In a recent note to its clients, Hamburg, Germany-based Kaiserwetter Energy Asset Management, wrote that its "internal analysis" – based on data from Bloomberg, The Frankfurt School, Renewable Cost Database of the International Agency for Renewable Energy (IRENA) and UN Environment – puts fossil fuels generated energy costs in the range of $49 and $174 per MWh (Megawatt hours) in G20 energy markets in 2017.
Over a comparable period, renewable energy production came in between $35 and $54 per MWh. Breaking the data down further, Kaiserwetter said the international average cost for hydroelectric projects were more than $50 per MWh, wind power was $51 per MWh, and photovoltaic solar energy was $54 per MWh on average.
Furthermore, it also claimed that renewable energy presents the best alternative to the high cost of nuclear power as well, as governments attempt the decarbonization challenge.
Flagging the U.K. as an example, Kaiserwetter said it is one of only 14 countries worldwide which continue to construct nuclear power plants, such as the Hinkley Point Reactors, which cost around £19 billion ($26 billion) in construction and around £92 ($129) per MWh in electricity generation.
To arrive at its conclusion, the asset manager grouped the costs of 15,000 utility projects and calculated the risks that investors will assume across 54 countries between 2020, 2025 and 2030.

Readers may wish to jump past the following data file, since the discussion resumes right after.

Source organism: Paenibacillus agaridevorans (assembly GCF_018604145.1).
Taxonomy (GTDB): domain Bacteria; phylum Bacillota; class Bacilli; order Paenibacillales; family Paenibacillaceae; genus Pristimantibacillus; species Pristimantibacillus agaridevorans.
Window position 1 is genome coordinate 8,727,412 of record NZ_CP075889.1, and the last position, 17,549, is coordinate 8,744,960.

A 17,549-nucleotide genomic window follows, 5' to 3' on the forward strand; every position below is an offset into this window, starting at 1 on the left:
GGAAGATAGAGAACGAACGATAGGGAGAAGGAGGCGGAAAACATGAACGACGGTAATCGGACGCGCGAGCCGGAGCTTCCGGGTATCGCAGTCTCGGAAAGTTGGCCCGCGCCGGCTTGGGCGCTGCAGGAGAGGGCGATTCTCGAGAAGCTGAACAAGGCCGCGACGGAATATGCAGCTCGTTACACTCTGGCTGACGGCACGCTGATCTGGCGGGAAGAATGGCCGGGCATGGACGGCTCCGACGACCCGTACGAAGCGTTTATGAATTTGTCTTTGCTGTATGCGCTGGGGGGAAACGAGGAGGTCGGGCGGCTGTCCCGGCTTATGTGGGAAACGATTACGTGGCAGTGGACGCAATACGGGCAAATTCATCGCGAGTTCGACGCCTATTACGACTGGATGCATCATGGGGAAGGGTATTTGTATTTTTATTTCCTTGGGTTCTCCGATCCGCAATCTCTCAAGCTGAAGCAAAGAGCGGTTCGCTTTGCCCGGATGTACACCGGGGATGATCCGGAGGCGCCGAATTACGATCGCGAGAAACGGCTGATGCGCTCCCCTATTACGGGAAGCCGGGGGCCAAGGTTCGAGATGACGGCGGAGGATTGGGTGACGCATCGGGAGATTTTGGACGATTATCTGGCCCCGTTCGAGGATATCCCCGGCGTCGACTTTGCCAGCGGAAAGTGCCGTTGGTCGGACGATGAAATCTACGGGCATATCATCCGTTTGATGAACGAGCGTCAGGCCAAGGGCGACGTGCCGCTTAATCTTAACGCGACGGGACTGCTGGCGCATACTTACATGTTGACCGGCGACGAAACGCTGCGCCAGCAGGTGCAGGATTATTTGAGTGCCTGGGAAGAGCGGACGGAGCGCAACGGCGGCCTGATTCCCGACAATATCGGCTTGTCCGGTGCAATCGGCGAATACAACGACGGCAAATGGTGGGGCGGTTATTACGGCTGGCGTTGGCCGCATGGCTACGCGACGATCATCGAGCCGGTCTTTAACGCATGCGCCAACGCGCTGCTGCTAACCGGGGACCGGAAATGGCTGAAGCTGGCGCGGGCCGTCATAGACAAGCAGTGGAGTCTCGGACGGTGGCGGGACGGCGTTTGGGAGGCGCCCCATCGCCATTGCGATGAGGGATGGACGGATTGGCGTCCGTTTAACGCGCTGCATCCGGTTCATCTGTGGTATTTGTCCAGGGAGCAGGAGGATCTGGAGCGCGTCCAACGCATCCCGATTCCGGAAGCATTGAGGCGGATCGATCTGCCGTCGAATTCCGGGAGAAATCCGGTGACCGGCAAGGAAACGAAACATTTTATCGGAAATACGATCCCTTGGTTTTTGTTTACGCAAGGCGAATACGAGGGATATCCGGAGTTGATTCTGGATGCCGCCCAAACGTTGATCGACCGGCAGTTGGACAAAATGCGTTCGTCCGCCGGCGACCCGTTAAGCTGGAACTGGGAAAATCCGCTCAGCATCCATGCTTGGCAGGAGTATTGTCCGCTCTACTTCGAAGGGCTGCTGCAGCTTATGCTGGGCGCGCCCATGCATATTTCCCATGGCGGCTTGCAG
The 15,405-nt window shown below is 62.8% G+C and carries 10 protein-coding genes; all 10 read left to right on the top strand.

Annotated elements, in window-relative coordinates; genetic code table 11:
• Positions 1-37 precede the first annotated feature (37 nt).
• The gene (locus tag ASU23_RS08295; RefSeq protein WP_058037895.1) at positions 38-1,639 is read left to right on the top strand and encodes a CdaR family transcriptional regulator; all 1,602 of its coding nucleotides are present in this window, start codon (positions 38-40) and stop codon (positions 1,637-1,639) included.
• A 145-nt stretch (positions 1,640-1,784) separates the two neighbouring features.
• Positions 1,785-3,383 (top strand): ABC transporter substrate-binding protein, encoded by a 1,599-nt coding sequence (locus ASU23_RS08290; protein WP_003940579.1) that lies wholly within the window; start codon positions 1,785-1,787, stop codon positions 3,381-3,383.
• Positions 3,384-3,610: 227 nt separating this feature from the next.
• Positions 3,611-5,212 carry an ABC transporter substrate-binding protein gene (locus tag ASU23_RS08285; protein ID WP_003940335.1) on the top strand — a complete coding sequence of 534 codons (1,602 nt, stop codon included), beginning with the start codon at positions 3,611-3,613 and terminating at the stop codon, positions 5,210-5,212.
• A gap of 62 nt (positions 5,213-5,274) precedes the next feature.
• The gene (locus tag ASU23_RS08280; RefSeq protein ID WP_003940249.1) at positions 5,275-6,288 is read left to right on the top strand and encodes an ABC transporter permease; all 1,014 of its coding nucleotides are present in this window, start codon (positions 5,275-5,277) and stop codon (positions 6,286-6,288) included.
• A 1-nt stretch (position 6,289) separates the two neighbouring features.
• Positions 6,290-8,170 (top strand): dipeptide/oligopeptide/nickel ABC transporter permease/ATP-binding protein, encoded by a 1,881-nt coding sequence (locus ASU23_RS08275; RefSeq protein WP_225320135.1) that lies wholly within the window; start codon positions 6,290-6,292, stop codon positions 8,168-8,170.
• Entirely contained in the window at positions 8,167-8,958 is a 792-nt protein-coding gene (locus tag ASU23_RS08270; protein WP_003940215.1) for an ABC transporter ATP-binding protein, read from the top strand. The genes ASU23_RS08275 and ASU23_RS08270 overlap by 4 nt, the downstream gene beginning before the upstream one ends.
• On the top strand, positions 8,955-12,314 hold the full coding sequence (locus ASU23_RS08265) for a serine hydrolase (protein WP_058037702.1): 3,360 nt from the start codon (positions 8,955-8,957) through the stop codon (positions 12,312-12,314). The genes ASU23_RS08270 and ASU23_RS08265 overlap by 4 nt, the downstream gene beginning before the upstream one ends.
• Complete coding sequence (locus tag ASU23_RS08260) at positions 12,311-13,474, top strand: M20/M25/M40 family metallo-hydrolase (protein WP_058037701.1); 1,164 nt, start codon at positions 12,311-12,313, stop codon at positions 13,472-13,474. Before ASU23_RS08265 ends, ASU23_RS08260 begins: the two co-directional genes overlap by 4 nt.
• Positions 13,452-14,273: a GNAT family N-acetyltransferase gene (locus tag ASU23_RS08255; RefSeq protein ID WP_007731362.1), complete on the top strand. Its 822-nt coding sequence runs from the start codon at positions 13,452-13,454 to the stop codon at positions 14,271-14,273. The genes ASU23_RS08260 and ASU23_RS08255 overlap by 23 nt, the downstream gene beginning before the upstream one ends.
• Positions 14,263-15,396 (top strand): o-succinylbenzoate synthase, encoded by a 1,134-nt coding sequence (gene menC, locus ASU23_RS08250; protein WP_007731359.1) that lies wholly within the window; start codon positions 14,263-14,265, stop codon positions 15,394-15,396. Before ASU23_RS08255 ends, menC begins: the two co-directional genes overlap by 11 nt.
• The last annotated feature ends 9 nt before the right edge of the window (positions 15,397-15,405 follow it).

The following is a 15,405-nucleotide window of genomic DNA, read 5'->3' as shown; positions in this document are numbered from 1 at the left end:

Total electricity generated from renewables in 2017 increased by 18.8% in 2016, from 83.2 TWh to a record 98.9 TWh. Normalized renewable generation rose from 87.1 TWh in 2016 to 97.8 TWh in 2017.
And the latest photovoltaic energy auctions in Dubai, Mexico, Chile, Abu Dhabi or Saudi Arabia, and onshore wind energy in Brazil, Canada, India or Morocco in 2017 suggested that the standard cost of energy can be reduced to $30 per MWh from 2018, Kaiserwetter said.
"However, onshore wind energy has already achieved similar costs in projects across Brazil, Canada, Germany, India, Mexico and Morocco, already reaching $30 MWh."
Hanno Schoklitsch, Chief Executive Officer of Kaiserwetter, said: "We are in a scenario in which renewable energy is already less expensive than conventional energy. From now on, the digital platforms that use the Internet of Things (IoT) and Smart Data will be the next key factor to achieve the objectives of the Paris Climate Agreement and attract more investors. "
The decrease in the cost of renewable energy, which is around 80% lower since 2010, for instance, in the photovoltaic solar sector, has occurred for several reasons, he added.
"These include technological improvements and the competitive simplicity of renewables, through a broad base of project developers, especially investment funds and banks, optimistic about the unstoppable future of a market whose profitability continues to skyrocket even once the subsidies have ceased, backed by a great social and political support."
The claim follows an assessment by ratings agency Moody's that global green bond issuance is set to eclipse $250 billion in 2018, with this year's growth exceeding the record $155 billion of green bonds issued in 2017.